Sex, War and Syndication: Organized Prostitution and the Second World War

  • Julia Laite
Part of the Genders and Sexualities in History book series (GSX)


Marthe Watts, née Hucbourg, was born in 1913 in a little town beside the Argonne forest, among her father’s family; it was a town where her mother and father would probably have stayed if it had not been for the fact that Adrien Hucbourg was one of many young French men to be killed at the battle of Verdun in 1915. In 1928, her mother moved to Paris, taking Marthe with her and separating her from her maternal grandmother, who was an important source of support. A few months later, her mother had remarried, and Marthe had to cope with her new stepfather’s emotional abuse, and with her mother’s growing neglect. Shortly after the marriage, Marthe was left alone in their apartment with no money or support, having no idea where her mother and stepfather had gone or when they would return. The abandoned Marthe was forced to go out in search of both money and companionship, and was drawn to the dance hall culture of interwar Paris. Here she met men and women who suggested that she sell sex, and soon she was working as a prostitute in a provincial French brothel, just before her sixteenth birthday.1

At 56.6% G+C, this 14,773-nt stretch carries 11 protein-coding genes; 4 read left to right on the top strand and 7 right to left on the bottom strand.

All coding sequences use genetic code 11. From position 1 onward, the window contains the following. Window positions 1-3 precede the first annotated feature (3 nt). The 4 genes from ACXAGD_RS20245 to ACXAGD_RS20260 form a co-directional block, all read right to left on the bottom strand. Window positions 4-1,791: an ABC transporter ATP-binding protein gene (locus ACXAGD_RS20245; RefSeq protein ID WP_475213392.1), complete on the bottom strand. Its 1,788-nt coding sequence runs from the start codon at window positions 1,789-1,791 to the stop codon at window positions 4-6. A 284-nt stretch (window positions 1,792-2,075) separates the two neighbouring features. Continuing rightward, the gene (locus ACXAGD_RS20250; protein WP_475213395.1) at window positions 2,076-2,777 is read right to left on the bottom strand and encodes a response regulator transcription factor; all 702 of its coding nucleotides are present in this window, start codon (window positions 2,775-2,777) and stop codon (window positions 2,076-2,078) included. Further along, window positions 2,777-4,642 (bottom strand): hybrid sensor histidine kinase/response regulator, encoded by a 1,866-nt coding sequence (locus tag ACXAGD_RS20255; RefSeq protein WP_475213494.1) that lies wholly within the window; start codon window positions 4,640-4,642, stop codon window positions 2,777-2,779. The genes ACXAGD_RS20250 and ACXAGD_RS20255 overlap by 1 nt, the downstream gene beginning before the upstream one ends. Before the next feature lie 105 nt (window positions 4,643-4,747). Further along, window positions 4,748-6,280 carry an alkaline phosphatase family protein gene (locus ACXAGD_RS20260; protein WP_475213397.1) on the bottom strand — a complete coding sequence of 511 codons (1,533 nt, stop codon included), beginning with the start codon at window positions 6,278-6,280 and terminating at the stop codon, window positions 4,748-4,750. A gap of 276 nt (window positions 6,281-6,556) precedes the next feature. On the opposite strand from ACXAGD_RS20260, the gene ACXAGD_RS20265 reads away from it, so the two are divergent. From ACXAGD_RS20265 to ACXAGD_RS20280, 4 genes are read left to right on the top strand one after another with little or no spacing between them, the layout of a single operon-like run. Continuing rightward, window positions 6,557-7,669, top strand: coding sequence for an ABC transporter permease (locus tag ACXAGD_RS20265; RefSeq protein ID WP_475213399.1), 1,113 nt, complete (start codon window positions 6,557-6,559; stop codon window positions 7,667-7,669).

Ordinary Citizen Moral Panic Regent Street Immigration Officer American Troop 
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  1. 68.
    Roger Davidson, Dangerous Liaisons: A Social History of Venereal Disease in Twentieth-Century Scotland, Dangerous liaisons ed. (Amsterdam, 2000), pp. 211–12.Google Scholar

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© Julia Laite 2012

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  • Julia Laite

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